Yellowstone River, Huntley — Bass and sauger fishing in the Huntley area has been very good. Minnows, crawlers and soft plastics have been working very well. The catfishing has remained steady. — Huntley Bait and Tackle.


Ackley Lake — The smoke has affected the fishing a little by mimicking cloud cover. The fishing overall has slowed down a bit. Hopefully things will improve with better weather. — Sport Center, Lewistown.

Beaverhead River — The action has slowed down dramatically. We are having tough fishing from the Dam down to Barretts. The flows have dropped and the water coming out of the reservoir is off color and tons of moss is floating down stream. It is hard to fish anything other than a dry fly and maybe a streamer. If you throw any nymphs you will picking up a moss salad. Hopefully this improves but for now we suggest fishing elsewhere. — Sunrise Fly Shop.

Bighorn River — The fishing has been very good on the overall. We are seeing a fair amount of grass growth on the Upper 3, making the mid-lower river a better option.  Nymphing has been the most productive overall with Sow bugs (Carpet Bugs, Rays), Scuds, Worms (Chenille and wire) and some Caddis Pupa (PT's, poodle sniffers) here and there. The Tricos have shown up, but we haven't seen a whole lot of big fish looking up for them. Not a whole lot of dry fly options at the moment. Streamer fishing has been great on the cloudier days, but good overall. Smaller buggers and leech patterns are your best options. — Bighorn Angler, Fort Smith.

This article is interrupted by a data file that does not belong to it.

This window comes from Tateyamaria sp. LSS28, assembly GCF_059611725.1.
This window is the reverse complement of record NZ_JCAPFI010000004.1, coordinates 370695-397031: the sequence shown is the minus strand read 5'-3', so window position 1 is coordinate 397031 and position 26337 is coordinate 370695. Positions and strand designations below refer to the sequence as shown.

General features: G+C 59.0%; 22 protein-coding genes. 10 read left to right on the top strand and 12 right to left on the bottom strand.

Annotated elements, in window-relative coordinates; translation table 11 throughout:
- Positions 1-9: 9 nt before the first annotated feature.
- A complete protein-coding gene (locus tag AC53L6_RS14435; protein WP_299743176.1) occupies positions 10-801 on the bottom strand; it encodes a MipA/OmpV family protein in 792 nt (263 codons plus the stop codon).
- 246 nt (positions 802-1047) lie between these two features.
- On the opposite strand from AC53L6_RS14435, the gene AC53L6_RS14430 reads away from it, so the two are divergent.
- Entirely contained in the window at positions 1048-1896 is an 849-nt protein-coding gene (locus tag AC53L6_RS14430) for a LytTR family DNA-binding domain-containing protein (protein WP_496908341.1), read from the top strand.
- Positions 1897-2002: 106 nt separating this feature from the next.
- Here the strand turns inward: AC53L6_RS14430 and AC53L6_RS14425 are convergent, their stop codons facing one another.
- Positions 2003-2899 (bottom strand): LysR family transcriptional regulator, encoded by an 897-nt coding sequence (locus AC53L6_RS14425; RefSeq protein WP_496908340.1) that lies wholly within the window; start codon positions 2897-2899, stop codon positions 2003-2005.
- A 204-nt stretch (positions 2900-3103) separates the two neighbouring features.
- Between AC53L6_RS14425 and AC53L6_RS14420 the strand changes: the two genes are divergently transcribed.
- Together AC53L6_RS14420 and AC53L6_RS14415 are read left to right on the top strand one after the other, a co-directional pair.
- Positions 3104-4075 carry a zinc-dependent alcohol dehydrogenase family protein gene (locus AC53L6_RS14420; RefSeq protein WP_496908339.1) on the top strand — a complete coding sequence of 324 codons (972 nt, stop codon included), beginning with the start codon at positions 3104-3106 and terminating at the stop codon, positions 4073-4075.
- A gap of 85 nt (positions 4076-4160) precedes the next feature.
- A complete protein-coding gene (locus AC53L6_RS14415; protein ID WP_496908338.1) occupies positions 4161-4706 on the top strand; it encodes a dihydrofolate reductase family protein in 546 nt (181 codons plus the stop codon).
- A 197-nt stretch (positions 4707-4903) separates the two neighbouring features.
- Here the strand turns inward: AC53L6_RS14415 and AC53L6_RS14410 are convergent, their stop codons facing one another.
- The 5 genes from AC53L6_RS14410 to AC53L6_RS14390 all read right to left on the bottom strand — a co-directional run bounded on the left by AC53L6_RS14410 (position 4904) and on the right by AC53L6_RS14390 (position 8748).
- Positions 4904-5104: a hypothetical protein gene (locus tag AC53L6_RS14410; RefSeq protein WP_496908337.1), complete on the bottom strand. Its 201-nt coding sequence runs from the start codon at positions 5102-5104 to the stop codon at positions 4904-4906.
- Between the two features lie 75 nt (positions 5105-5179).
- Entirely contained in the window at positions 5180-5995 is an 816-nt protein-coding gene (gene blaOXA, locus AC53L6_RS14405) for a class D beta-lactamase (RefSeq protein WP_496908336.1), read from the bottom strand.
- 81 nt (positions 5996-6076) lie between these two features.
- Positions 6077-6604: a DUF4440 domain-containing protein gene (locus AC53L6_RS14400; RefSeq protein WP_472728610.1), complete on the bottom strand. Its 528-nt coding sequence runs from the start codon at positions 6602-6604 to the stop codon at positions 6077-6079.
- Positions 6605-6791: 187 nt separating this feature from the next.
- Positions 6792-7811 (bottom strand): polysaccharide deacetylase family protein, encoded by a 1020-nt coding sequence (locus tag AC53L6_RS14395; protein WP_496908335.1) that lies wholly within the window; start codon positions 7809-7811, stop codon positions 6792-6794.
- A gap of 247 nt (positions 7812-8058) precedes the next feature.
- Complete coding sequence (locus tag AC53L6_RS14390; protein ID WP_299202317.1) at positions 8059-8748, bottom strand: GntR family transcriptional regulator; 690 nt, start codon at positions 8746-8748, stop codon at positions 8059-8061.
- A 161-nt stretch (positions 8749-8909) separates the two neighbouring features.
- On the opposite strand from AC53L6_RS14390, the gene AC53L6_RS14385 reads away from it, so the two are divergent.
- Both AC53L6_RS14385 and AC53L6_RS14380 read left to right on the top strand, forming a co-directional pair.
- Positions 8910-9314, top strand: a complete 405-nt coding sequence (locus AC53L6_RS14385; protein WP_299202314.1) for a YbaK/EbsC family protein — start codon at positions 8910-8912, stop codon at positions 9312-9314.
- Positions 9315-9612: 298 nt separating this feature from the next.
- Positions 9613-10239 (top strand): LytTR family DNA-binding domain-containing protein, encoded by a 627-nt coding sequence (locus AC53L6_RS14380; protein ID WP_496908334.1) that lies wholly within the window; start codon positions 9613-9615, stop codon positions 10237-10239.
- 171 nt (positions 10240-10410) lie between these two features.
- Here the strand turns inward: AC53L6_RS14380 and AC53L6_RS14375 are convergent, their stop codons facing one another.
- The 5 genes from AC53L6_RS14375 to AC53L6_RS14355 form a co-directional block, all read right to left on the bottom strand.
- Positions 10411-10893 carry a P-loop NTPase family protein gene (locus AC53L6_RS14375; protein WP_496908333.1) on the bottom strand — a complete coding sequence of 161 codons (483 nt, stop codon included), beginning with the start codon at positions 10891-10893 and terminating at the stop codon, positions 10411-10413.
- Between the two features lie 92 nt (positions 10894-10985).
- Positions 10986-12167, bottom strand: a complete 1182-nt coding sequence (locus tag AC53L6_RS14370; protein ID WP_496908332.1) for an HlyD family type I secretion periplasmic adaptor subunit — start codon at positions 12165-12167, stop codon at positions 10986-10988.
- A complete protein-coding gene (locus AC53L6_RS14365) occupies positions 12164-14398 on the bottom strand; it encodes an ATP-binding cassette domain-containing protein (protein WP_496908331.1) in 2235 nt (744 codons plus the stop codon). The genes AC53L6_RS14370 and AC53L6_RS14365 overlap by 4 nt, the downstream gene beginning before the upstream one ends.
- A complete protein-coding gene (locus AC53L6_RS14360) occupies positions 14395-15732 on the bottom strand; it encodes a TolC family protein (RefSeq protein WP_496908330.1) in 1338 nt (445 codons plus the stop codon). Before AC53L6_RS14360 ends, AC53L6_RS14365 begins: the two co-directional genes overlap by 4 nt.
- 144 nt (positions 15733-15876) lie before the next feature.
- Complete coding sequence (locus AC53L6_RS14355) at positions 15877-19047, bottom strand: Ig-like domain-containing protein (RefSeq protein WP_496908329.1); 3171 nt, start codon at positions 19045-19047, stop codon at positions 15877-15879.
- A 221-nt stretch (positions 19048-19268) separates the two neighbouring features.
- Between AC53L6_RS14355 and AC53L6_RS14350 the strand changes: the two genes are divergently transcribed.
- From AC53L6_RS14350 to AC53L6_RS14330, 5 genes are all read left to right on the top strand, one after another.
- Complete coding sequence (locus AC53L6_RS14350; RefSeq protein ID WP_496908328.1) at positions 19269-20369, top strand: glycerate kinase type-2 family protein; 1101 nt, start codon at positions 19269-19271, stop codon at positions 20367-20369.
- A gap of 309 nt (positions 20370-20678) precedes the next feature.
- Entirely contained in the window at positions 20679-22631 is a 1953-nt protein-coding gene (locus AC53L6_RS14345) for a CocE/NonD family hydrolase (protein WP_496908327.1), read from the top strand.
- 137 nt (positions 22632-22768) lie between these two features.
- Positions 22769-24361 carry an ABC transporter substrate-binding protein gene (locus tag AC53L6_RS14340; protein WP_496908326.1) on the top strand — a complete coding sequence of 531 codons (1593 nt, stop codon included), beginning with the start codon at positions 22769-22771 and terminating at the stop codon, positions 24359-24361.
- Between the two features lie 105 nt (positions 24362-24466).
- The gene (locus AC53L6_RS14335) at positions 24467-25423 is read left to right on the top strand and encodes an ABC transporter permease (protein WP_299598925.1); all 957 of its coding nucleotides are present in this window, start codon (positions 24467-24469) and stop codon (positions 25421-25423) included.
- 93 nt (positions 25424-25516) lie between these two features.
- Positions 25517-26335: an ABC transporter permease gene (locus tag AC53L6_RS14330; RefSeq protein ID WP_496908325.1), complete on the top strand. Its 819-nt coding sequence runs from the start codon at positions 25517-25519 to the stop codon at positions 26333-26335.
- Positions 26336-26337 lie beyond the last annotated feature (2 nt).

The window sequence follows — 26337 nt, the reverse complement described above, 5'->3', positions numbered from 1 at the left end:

Bitterroot River ­­— These waters are fishing well and the smoke from fires has actually helped by producing artificial clouds. The lower section is seeing consistent Trico fishing with spinners (20-22). A few Hecubas are hatching and a size 10-12 Bindle Chute, Lazer Pointe Drake, or Flash Cripple will get the job done. Hopper fishing continues to produce in the afternoons. Streamer fishing is another great option with the artificial clouds. Don’t forget to play with your retrieves from the dead drifting to stripping fast to see what they want. — Grizzly Hackle Fly Shop, Missoula

Blackfoot River — These waters are fishing well this week. The smoke from the fires is producing a cloud cover effect. A few Tricos are out in spots in the later morning and afternoon as the temps cool down. A size 18 P-Haze or Adams with a Trico Spinner or dun off the back will help you track your Trico better. Hoppers in tan, pink or yellow with a San Juan, Jig Nymph, Rubberlegs or Copper John off the back. Streamer fishing is also another great option. — Grizzly Hackle Fly Shop, Missoula